BREAKING NEWS

BREAKING NEWS

Village of Saranac Lake updates infrastructure projects

SARANAC LAKE – The village has called off a ribbon-cutting ceremony originally scheduled for today to celebrate the reopening of Broadway, one of several infrastructure projects updated at Monday night’s village board meeting.

“It’s not come together soon enough, and we’ll have to forgo that,” Mayor Clyde Rabideau said. “We’re thinking of other ways to recognize the opening of Broadway and helping the businesses to get their customers back.”

Rabideau had announced the ribbon-cutting ceremony in a post on his Facebook page Friday, the same day crews completed paving and striping the road. That work wrapped up a major infrastructure project that launched in mid April on Broadway between Bloomingdale Avenue and Dorsey Street. The project involved replacement of decades-old water and sewer lines, storm water drainage, and the installation of new curbs and sidewalks.

“I just want to thank our staff for working very hard to get Broadway completed,” Rabideau said.

Duprey Street

Meanwhile, work on Duprey Street appears to be winding down.

Over the last few weeks, contractors hired by the village have replaced a roughly 500-foot section of sewer line underneath the road, between Tara Drive and Lake Flower Avenue. The village declared it an “emergency” project after an engineering report found the sewer line could collapse at any time.

Repaving of the road took place Tuesday. Rabideau told the Enterprise this morning that crews were supposed to repave driveway aprons along the road today, but that work may be delayed due to rain.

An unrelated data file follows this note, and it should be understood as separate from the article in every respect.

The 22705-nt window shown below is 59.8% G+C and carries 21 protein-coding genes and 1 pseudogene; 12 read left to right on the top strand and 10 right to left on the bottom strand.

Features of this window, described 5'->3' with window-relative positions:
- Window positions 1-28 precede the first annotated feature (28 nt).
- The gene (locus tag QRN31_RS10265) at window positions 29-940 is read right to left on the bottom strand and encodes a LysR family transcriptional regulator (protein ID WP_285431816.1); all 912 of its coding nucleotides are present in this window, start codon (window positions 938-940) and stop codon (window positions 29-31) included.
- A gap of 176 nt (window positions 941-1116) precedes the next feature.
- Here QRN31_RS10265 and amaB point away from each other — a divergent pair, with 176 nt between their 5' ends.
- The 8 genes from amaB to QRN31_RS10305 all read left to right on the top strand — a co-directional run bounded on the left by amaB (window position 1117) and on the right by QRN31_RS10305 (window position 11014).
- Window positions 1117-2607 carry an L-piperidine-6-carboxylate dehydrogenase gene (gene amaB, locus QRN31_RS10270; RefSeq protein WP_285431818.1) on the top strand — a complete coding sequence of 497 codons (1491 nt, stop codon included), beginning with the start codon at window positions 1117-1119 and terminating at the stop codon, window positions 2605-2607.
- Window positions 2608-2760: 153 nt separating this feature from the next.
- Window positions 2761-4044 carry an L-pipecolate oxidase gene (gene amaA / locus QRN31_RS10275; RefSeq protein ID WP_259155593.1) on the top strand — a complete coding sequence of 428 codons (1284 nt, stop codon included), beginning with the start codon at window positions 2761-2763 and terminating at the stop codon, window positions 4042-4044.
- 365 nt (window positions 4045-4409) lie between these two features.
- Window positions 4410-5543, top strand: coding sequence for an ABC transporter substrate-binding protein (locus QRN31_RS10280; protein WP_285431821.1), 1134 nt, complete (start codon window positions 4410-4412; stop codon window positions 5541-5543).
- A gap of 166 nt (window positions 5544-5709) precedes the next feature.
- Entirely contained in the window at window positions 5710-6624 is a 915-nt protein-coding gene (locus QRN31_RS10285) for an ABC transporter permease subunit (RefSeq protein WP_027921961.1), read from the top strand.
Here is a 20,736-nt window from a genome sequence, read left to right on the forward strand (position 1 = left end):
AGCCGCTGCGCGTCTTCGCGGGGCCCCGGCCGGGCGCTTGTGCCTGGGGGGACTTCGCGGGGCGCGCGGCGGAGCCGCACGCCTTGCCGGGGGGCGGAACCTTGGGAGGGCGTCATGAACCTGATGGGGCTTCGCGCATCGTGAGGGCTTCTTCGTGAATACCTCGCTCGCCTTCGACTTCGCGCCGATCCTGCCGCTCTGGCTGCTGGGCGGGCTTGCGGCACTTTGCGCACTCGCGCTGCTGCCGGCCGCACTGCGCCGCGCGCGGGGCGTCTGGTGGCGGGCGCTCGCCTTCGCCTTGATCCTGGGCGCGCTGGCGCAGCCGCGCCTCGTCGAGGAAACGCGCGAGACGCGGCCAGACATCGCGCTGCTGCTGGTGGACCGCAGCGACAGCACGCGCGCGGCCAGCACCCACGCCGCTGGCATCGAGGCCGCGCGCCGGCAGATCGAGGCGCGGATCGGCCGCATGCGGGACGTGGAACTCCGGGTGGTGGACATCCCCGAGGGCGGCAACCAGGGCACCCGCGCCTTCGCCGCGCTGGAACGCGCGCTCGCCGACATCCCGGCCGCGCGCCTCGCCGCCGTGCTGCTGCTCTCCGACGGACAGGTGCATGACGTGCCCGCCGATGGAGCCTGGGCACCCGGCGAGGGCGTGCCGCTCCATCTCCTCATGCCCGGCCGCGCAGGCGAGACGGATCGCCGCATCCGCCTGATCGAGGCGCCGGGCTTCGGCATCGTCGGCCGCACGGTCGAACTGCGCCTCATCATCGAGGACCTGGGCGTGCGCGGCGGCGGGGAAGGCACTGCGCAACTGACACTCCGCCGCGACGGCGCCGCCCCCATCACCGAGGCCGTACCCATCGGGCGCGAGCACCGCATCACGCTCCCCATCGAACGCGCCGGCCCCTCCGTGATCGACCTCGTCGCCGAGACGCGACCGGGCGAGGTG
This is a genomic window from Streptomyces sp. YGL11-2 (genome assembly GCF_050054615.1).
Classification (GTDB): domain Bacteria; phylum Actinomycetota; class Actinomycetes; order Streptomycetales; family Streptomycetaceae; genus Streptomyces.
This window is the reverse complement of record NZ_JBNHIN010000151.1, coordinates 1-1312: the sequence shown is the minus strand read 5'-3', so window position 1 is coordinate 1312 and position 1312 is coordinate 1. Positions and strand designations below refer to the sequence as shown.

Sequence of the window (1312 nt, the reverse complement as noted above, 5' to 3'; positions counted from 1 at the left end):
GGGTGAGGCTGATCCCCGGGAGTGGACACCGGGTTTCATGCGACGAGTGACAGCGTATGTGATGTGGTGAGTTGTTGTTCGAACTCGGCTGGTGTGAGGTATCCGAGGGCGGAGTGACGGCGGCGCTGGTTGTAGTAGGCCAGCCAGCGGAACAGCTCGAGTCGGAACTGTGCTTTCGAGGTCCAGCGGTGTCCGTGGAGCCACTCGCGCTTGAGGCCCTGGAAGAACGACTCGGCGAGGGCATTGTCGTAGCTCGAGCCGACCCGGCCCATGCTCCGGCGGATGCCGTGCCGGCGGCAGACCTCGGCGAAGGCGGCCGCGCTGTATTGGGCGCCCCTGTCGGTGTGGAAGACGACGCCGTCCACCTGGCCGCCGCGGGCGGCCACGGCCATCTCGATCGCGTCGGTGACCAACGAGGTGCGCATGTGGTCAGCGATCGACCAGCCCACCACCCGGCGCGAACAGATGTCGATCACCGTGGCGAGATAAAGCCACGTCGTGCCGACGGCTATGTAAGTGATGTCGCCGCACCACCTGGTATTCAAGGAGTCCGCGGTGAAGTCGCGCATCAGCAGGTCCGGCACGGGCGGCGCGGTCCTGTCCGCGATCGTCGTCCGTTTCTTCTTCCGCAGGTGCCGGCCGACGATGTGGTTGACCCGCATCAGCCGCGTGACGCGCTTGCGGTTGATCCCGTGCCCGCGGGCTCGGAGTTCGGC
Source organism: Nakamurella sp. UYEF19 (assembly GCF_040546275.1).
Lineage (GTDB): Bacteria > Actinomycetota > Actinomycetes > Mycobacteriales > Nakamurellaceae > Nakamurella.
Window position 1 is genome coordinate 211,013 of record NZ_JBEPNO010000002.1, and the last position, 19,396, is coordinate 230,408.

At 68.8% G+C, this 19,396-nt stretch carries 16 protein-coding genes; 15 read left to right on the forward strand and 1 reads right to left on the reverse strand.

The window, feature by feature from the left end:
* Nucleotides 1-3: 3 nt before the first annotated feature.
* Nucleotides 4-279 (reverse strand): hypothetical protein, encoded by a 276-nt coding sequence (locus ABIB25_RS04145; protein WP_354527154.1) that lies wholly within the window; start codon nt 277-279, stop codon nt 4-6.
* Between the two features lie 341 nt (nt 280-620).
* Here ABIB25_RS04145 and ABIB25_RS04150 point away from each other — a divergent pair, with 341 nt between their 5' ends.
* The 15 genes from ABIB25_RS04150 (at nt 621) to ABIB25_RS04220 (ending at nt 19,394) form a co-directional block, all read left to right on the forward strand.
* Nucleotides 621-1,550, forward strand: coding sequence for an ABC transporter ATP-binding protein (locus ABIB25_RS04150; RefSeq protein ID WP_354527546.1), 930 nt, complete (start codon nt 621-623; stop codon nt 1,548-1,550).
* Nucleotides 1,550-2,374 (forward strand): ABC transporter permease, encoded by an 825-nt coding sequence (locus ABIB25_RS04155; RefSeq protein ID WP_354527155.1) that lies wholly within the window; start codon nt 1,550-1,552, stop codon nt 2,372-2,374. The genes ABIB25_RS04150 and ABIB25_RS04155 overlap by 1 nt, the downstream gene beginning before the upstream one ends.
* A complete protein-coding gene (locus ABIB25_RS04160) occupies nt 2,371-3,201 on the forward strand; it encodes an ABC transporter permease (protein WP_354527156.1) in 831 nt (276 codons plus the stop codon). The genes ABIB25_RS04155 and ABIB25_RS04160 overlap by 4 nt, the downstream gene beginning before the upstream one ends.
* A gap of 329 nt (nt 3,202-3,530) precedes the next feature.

The board agreed Monday to pull $250,000 from its sewer repair reserve fund to help pay for the Duprey Street work. Treasurer Paul Ellis said the change won’t affect sewer rates set by the board earlier this year, but the sewer budget will go up by that amount.

Pulling the $250,000 from the reserve fund leaves it with a balance of about $400,000, Ellis said.

Lake Flower Avenue

The replacement of sidewalks on Lake Flower Avenue is ongoing.

The work is part of a temporary fix of the road that the village and the state Department of Transportation agreed to last year while a longer upgrade to the road sits on the state’s back burner. Since it began several weeks ago, the project has led to long traffic delays on the road, which is part of state Route 86.

Rabideau said Monday that DOT had limited the sidewalk contractor, Luck Brothers of Plattsburgh, to only replacing 800 linear feet of curb and sidewalk at a time.

“We asked them if they could extend that some so we could shorten up the time frame, given the fact that it’s more productive to go in an assembly-line fashion the greatest distance one can,” Rabideau said. “It appears they acquiesced. It looks like they extended it a couple hundred more feet, and hopefully that will shorten up the inconvenience.”

The sidewalk replacement will take another two to three weeks.

“That brings us into the heavy July tourist season,” the mayor said. “It’s nothing anybody wants, but it’s hard not to go into the tourist season with major projects.”

The state doesn’t plan to repave Lake Flower Avenue until the fall, but Rabideau said Monday he’s pushing for “some heavy-duty patching” of the sections of the road that are in the worst condition.

Next up

“We’re moving right along onto our next project,” village Manager John Sweeney announced during Monday’s meeting.

“I’m sure the voters will be very thrilled to hear this,” Rabideau responded.

Sweeney said work is expected to begin after Labor Day on replacement of a sewer line that runs from the corner of Kiwassa Road, Main Street and Lake Street, across the parking lot behind the old village offices, and under LaPan Highway to Dorsey Street. The project is scheduled to wrap up by Nov. 30, Sweeney said.

“Once we have a little bit more definitive contractor meeting, we’ll be setting up public meetings and getting it out there to the press,” Sweeney said.

Ellis said the roughly $1 million project would be paid for using a loan from the state Environmental Facilities Corporation and a $190,000 grant the village received through the North Country Regional Economic Development Council.